It's true good heuristic analysis is critical to optimum protection from threats but not something to replace a solid database of identified threats running rampant in the wild. The combination of both should provide about as good of software-only protection as you can expect. Of course, there's always the user factor that the software can't fully control. :)

I remember when I had NAV 2000 (or 2001), that it had an impressive looking number of definitions (well over 100,000 if my very unreliable memory serves me correctly) but that seemed slightly less impressive when you realised that over 30000 of the defs were for old MBR viruses, mostly spread via floppy discs which were not very widely used at the time!
Yep, I agree that the numbers don't tell the "whole" story. That's partly what generated my curiosity in the sizes of current anti-virus apps we use today. AntiVir could have a database 10x the size of AVGs but that could be negated by AntiVir's known high false positive rate. Are those false positives due to bad database entries or due to its heurisitc algorithms and analysis capabilities? Also, if an anti-virus app relies more on heuristics than a database, does that mean that database will be updated less often? Or on the contrary, does an anti-virus app with frequent database updates mean its heuristic analysis capabilities aren't strong?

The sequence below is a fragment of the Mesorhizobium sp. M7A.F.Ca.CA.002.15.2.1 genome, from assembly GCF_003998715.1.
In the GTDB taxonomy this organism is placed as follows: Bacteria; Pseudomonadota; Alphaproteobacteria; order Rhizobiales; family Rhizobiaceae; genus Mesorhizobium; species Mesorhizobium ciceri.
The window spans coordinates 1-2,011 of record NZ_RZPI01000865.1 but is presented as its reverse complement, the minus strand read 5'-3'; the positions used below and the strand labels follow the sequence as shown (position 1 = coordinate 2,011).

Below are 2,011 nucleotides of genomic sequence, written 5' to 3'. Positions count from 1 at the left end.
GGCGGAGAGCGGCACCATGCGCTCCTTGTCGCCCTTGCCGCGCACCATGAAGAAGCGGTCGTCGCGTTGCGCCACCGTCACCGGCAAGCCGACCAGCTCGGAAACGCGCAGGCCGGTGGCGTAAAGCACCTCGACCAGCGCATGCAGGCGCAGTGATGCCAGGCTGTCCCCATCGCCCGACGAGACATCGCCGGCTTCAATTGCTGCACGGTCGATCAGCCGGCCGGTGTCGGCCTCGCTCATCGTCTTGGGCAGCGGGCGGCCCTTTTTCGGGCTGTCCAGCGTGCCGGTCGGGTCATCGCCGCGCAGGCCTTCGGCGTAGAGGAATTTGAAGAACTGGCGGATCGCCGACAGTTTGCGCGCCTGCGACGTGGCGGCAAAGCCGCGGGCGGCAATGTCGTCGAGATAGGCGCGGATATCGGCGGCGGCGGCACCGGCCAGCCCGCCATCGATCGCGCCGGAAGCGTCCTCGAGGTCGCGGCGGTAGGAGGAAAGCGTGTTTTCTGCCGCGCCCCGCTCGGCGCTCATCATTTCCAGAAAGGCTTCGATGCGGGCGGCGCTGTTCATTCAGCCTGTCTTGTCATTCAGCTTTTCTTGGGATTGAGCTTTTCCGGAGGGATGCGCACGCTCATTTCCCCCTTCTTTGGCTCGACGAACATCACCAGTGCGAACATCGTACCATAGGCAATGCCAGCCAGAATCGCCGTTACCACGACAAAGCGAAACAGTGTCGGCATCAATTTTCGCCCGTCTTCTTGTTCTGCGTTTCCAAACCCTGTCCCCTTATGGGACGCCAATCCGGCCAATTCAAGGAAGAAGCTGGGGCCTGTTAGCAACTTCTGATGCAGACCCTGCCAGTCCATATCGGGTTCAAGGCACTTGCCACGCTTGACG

Isn't it the case that the quality of the database (assuming that could be accurately measured), is more relevant than its quantity?
Absolutely! However, the size of the database (as reported by the apps) is something easily (or relatively easily) obtained from the application itself and can be used as a one of a list of points of comparison for those seeking a "good" anti-virus application.

I don't consider AVG 9 to be a "better" anti-virus application simply because it's got a larger detection database (as reported by the app) but I was surprised to learn AVG 9's database appears to be larger than AntiVir's. Also, I wonder if the sizes of the databases differ significantly between the free and paid versions of anti-virus apps that offer free and paid versions.

Peace...
 

Snagglegaster

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I'm not sure how big NOD 32's database is or, more importantly. how significant that total would be with a product that claims to stop threats by heuristic analysis of behaviour rather than simply referring to a database that will, in the nature of things, always be one step behind the bad guys.

Isn't it the case that the quality of the database (assuming that could be accurately measured), is more relevant than its quantity?
Absolutely correct, especially since there isn't even agreement between vendors on how "threats" should be counted. For a very thorough discussion see this paper presented by Eset's David Harley at the 3rd International Conference on Cybercrime Forensics Education & Training. The entire paper is really interesting, but the abstract on page 2 covers the main points well.